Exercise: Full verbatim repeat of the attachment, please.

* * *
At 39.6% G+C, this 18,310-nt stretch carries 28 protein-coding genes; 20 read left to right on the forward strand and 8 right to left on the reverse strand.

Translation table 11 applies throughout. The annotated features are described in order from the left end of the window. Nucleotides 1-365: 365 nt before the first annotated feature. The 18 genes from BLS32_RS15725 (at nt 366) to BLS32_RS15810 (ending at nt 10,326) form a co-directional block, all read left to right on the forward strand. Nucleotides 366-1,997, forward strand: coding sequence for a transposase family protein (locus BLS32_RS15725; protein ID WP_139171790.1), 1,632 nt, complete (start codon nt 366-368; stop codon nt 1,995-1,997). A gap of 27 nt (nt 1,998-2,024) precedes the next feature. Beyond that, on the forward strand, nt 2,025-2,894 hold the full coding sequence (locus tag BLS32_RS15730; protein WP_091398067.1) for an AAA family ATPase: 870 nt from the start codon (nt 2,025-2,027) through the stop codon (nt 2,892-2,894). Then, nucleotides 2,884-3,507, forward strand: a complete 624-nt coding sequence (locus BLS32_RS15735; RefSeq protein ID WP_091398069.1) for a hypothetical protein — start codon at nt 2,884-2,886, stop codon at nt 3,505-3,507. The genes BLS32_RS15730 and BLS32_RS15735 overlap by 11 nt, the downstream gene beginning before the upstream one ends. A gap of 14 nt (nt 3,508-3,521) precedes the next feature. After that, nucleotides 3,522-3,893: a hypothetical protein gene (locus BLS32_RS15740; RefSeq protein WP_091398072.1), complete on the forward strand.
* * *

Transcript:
At 39.6% G+C, this 18,310-nt stretch carries 28 protein-coding genes; 20 read left to right on the forward strand and 8 right to left on the reverse strand.

Translation table 11 applies throughout. The annotated features are described in order from the left end of the window. Nucleotides 1-365: 365 nt before the first annotated feature. The 18 genes from BLS32_RS15725 (at nt 366) to BLS32_RS15810 (ending at nt 10,326) form a co-directional block, all read left to right on the forward strand. Nucleotides 366-1,997, forward strand: coding sequence for a transposase family protein (locus BLS32_RS15725; protein ID WP_139171790.1), 1,632 nt, complete (start codon nt 366-368; stop codon nt 1,995-1,997). A gap of 27 nt (nt 1,998-2,024) precedes the next feature. Beyond that, on the forward strand, nt 2,025-2,894 hold the full coding sequence (locus tag BLS32_RS15730; protein WP_091398067.1) for an AAA family ATPase: 870 nt from the start codon (nt 2,025-2,027) through the stop codon (nt 2,892-2,894). Then, nucleotides 2,884-3,507, forward strand: a complete 624-nt coding sequence (locus BLS32_RS15735; RefSeq protein ID WP_091398069.1) for a hypothetical protein — start codon at nt 2,884-2,886, stop codon at nt 3,505-3,507. The genes BLS32_RS15730 and BLS32_RS15735 overlap by 11 nt, the downstream gene beginning before the upstream one ends. A gap of 14 nt (nt 3,508-3,521) precedes the next feature. After that, nucleotides 3,522-3,893: a hypothetical protein gene (locus BLS32_RS15740; RefSeq protein WP_091398072.1), complete on the forward strand.